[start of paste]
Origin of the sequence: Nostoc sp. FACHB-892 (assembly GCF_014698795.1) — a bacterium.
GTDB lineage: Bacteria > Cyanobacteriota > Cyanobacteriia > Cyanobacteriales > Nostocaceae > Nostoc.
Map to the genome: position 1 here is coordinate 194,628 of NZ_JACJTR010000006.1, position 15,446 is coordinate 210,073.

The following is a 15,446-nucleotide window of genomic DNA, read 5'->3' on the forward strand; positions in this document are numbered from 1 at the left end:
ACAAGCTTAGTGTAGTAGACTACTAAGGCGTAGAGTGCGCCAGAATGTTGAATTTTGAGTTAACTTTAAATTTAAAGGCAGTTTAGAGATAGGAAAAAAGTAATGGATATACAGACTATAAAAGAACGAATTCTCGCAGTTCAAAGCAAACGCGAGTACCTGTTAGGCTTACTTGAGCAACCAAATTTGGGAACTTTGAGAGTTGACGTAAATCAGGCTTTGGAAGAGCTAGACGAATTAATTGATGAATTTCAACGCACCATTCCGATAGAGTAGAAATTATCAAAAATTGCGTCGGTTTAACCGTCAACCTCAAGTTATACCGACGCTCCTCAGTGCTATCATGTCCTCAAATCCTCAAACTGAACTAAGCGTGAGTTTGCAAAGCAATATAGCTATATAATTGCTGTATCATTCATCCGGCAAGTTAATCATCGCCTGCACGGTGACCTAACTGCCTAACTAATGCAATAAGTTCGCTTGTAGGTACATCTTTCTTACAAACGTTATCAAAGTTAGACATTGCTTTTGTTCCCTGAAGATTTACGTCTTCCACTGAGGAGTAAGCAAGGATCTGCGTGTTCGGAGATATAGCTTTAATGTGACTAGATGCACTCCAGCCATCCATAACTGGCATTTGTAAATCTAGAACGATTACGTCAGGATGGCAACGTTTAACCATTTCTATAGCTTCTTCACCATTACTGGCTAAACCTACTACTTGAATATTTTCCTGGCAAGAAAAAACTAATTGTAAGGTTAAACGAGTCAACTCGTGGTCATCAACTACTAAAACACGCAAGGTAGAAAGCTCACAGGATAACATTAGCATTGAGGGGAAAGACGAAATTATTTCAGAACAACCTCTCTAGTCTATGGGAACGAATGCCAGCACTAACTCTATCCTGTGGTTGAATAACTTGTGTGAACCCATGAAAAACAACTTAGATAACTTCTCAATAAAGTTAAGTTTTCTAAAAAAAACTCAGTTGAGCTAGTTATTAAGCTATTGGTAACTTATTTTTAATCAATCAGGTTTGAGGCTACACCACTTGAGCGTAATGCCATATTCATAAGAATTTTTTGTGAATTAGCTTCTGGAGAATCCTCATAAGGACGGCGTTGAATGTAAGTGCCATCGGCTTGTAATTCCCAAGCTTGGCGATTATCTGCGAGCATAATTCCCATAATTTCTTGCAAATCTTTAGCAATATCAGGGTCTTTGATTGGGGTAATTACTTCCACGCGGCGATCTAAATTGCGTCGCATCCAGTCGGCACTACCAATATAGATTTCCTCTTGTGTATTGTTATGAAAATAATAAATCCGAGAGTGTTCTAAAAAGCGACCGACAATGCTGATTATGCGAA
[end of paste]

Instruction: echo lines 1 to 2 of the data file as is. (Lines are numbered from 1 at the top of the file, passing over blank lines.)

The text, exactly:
Origin of the sequence: Nostoc sp. FACHB-892 (assembly GCF_014698795.1) — a bacterium.
GTDB lineage: Bacteria > Cyanobacteriota > Cyanobacteriia > Cyanobacteriales > Nostocaceae > Nostoc.